So you see everyone playing Pokémon Go, and you've decided that you, too, would like to catch 'em all. On the other hand, you're American, so you're left crying out "Can't someone else do it?" Well good news: Someone can, and her name is Ivy St Ive, professional Pokémon Go trainer. The bad news? It'll run you $20/hour to get her services.
St Ive began advertising her services on Craigslist this afternoon, and gave her bonafides as follows: a huge Golbat tattoo, a history of playing Pokémon since 1997, and her ranking as a Level 15 trainer in Pokémon Go. St Ive is offering to "walk around in 1-4 hour shifts signed in to your account capturing every single Pokémon I come into contact with, activating every Poke Stop I pass and walking nonstop to help hatch your eggs," all for $20/hour. She also said that she'd be willing to send hourly updates to clients, as well as provide training, gym and battle tips, if they're requested.
St Ive told us over email that since the ad has gone up, she's heard from "a fancy media lawyer in lower Manhattan, a dude in Nebraska who I think was half-joking about his request and a woman in Texas who is currently pregnant and can't walk around and apparently has a very competitive relationship with her husband," but hasn't logged into anyone's account yet. Beyond that, she said it's been all media requests and "creeps asking me out for drinks and coffee."
In order to not become another victim of Pokémon-related crime, St Ive said that she's planning on only meeting people in crowded areas in broad daylight, carrying pepper spray and bringing her boyfriend or other friends. She theorized that her vetting process for clients, which includes getting people's full names and social media profiles, is turning off any potential creeps.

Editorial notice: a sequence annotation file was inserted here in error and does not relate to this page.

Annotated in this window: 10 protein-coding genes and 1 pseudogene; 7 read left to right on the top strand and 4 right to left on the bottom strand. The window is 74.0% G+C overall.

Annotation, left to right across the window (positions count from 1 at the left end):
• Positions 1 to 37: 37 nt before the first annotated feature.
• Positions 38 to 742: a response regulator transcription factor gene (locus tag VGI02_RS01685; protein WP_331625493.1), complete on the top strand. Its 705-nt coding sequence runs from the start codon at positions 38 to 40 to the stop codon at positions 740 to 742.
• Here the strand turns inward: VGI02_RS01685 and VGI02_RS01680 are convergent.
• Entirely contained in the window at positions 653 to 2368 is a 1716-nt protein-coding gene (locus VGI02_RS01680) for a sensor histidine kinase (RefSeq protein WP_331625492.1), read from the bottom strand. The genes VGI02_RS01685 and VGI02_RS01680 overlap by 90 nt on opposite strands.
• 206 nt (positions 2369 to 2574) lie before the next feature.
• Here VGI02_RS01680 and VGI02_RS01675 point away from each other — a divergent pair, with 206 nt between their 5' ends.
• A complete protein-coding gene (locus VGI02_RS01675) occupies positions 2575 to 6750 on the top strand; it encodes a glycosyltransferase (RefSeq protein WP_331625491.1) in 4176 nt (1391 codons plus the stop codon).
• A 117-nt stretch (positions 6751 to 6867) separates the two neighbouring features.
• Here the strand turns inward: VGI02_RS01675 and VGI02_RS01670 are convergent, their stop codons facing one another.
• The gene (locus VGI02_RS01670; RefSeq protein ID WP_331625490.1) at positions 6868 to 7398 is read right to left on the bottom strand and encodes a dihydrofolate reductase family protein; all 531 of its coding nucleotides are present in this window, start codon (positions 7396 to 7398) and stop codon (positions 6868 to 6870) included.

St Ive's interest in Pokémon started when she was seven years old, and that she sees Pokémon Go as an extension of the pretend Pokémon training her and her younger brother did when they were children. She also said that the continuing interest comes from it not being a typical game, that it isn't "violent and it's a very individual exercise. You aren't really fighting other people and it's more about slow, steady progress."
As for the ethics of playing a video game to achieve something for other people that they won't do themselves, St Ive said that of course it's unethical and that if you're willing to pay someone to do it, you're probably taking it a bit too seriously. Ultimately though, she said that she's "totally down for taking advantage of the people who are willing to pay me to play a children's game for them. Being a real-world Pokémon trainer is like, every millennial's dream. I'm just one of the first people to do it. "
And if you're someone who loves Pokémon Go but also love cheating on your significant other? Great news: "I will totally take any falls for you with your girlfriend if you pay me," she said.
Update, July 13th: St Ive has announced her retirement from Pokémon Go training.